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Glamorgan Antiques Newsletter

Special Edition Newsletter # 2 - MEISSEN or DRESDEN,THE PORCELAIN MASTERS

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Welcome all to this 2ndSpecial Edition newsletter from Glamorgan antiques.We hope that it will appeal to all lovers of Meissen and Dresden, whether newcomers or more experienced Collectors.Anyway, the learning process in Antiques never ends,we all get to be more experienced but we never stop learning.


If you are interested in purchasing items described in our newsletter please view our stock Meissen and Dresden on our Porcelain page

Everyone interested in Ceramics will have doubtless heard of Dresden or Meissen Porcelain.No other factory can claim such a wonderful and illustrious history as this one does.The usual items that spring to mind are the delightful figures of Shepherds and Shepherdesses, in looped up dresses, and wearing Loius XV style high heeled shoes.
All kinds of figures were made in Dresden but one peculiarity of them all is, that with very few exceptions, they all represent some elegant employment,graceful love scenes,dancing the Minuet or playing a Mandolin.They are never ever depicted doing anything of an everyday normal working persons routine as this would have been deemed too vulgar.In other words the Dresden items were made entirely for the upper class European families to display in their palatial homes.
The first that we hear of the celebrated Meissen or Dresden factory is around the year 1706.It was established at that time by Augustus the 2nd,King of Poland and Elector of Saxony.In speaking of Dresden china,the names Meissen and Dresden are used indifferently, and ,although the factory is at Meissen,Dresden being the capital of the area, has come to be used more often, when we speak of the fine porcelain figures and the amazing centrepieces. Meissen seems to be used of more when we speak of the gloriousTableware that was also produced there.This duplication of names is at first puzzling to the beginner of the study of china.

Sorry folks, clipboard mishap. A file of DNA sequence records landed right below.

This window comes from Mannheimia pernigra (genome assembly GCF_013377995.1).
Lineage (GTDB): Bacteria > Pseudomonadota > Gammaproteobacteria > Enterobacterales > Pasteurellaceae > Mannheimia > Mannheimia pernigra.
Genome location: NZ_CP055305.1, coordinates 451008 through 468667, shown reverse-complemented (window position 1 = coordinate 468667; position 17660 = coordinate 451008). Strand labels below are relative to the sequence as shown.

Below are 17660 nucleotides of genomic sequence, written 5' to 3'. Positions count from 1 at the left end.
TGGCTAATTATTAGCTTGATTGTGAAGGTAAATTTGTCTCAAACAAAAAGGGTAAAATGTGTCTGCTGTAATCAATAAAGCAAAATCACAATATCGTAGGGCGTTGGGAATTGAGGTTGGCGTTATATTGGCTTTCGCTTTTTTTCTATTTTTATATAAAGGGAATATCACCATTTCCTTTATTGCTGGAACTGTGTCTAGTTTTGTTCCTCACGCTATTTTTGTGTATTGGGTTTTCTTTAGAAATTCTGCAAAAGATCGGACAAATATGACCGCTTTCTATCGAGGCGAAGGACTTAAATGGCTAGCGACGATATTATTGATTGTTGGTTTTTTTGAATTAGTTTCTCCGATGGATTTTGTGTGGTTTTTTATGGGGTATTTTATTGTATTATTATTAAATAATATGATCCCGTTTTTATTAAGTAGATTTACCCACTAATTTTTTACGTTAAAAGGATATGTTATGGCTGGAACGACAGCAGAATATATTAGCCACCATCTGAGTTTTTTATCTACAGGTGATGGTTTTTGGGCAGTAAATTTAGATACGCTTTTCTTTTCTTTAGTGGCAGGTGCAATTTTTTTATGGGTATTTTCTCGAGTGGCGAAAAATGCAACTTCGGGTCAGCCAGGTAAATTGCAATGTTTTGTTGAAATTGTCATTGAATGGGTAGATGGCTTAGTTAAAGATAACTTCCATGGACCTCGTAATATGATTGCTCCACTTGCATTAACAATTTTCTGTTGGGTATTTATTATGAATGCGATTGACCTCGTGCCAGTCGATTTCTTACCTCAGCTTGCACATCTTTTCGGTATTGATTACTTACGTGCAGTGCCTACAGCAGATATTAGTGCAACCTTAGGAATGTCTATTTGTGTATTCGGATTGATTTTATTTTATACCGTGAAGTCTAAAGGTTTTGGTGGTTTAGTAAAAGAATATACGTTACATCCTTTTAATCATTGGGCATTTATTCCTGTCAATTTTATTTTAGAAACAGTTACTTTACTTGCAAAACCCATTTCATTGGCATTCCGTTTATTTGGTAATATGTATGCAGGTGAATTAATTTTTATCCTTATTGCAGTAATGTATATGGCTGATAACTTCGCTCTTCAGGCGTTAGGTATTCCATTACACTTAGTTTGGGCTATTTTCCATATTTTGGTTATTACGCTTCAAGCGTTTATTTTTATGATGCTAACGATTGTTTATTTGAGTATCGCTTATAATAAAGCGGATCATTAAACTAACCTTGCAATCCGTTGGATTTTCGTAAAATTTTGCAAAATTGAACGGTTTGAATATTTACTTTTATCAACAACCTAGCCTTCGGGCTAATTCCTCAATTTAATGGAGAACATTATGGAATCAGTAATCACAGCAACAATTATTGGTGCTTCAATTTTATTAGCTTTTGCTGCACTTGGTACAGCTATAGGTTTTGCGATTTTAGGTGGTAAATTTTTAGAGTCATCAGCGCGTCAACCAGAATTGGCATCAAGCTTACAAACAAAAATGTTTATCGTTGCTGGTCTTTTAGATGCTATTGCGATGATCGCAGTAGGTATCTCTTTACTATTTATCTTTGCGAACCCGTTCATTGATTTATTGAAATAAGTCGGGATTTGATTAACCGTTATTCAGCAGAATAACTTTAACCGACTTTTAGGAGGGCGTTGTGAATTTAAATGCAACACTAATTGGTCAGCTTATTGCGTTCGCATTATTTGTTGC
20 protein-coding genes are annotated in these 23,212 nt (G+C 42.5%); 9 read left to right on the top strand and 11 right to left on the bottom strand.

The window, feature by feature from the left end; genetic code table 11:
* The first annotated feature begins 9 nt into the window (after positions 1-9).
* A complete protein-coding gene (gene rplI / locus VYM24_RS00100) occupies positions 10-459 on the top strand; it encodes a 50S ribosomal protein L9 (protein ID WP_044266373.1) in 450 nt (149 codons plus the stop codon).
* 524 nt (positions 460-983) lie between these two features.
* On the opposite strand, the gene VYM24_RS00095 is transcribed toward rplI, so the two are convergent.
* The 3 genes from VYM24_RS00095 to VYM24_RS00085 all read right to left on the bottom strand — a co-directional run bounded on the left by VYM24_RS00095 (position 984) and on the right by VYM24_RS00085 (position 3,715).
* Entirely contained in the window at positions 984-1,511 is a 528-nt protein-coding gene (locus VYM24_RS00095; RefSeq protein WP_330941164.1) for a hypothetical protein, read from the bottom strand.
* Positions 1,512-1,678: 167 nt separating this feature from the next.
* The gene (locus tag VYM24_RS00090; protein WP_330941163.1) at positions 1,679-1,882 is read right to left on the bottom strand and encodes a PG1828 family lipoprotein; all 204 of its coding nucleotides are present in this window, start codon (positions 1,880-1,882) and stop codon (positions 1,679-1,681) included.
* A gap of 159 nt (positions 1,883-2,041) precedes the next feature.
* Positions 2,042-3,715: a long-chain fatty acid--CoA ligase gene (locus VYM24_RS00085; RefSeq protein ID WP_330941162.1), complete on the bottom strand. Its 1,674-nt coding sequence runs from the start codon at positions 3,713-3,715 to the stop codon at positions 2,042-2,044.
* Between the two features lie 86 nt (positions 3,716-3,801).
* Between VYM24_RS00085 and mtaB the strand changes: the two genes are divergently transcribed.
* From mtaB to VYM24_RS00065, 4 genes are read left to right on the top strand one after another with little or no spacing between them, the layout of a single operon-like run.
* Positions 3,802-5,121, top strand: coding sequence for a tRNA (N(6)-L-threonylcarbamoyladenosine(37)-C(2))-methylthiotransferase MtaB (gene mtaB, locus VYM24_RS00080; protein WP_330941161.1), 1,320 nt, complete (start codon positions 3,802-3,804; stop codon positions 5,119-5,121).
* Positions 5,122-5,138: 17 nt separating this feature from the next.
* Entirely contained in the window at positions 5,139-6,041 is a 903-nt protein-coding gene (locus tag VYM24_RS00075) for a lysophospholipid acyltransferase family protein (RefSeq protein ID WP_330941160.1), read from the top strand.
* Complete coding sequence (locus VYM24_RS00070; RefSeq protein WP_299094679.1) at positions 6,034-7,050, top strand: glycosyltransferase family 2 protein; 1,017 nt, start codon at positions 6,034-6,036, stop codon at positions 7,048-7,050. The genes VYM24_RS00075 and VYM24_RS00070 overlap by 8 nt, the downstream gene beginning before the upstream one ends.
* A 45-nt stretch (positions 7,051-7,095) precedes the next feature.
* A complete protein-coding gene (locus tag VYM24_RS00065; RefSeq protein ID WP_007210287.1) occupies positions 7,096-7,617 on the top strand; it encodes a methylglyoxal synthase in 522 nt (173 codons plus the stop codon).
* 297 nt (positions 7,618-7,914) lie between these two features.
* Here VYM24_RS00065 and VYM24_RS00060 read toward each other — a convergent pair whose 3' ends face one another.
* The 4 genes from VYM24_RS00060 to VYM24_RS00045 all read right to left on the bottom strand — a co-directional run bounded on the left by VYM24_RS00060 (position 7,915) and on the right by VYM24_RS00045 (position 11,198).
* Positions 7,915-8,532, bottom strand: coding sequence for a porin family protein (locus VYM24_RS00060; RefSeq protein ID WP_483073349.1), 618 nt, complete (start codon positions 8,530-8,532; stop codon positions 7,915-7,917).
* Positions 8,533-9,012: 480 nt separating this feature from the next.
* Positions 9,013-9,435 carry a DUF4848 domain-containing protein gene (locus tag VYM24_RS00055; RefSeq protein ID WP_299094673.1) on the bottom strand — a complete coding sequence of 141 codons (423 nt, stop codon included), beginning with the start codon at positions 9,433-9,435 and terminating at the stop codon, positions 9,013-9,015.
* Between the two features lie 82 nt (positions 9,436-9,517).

Modern Dresden is very pretty and very dainty,also the toiletry sets and the dessert services are frequently found throughout Europe,including a great amount in the British Isles..The British people have always held a passion for fine porcelain, and this has been the way for 200 years.The modern mark is usually the word Dresden with a crown above it, and oftentimes you will see the word Meissen impressed as well.Although there is sometimes no apparent mark at all, apart from the incised potters and painters marks.The old mark of the blue crossed swords is more usually found on the earlier Dresden items, but study of the porcelain will show considerable differences between the antique and the later items.It is also of course classed as hard paste porcelain, or true porcelain.English porcelain is completely different being soft paste,with the exception of Plymouth and Bristol.
The first important name we hear of in the early 1700's is Bottcher. He was the director of the factory.The first china produced at Meissen was a fine red stoneware.In 1711, a gentleman called Schnorr, a wealthy resident of the Erzgebirge,when riding at Aue near Schneeberg,noticed that his horse's feet were continually clogged with a soft putty like white clay.At that time there was an outcry against the heavy expense of hair powder made from wheat, and this white powder seemed a possible substitute.It was dried and experiments made by various people.Bottcher being a chemist,analysed it and found to his astonishment,that it contained Kaolin, which was what he needed for the porcelain which he had been attempting to make for some years.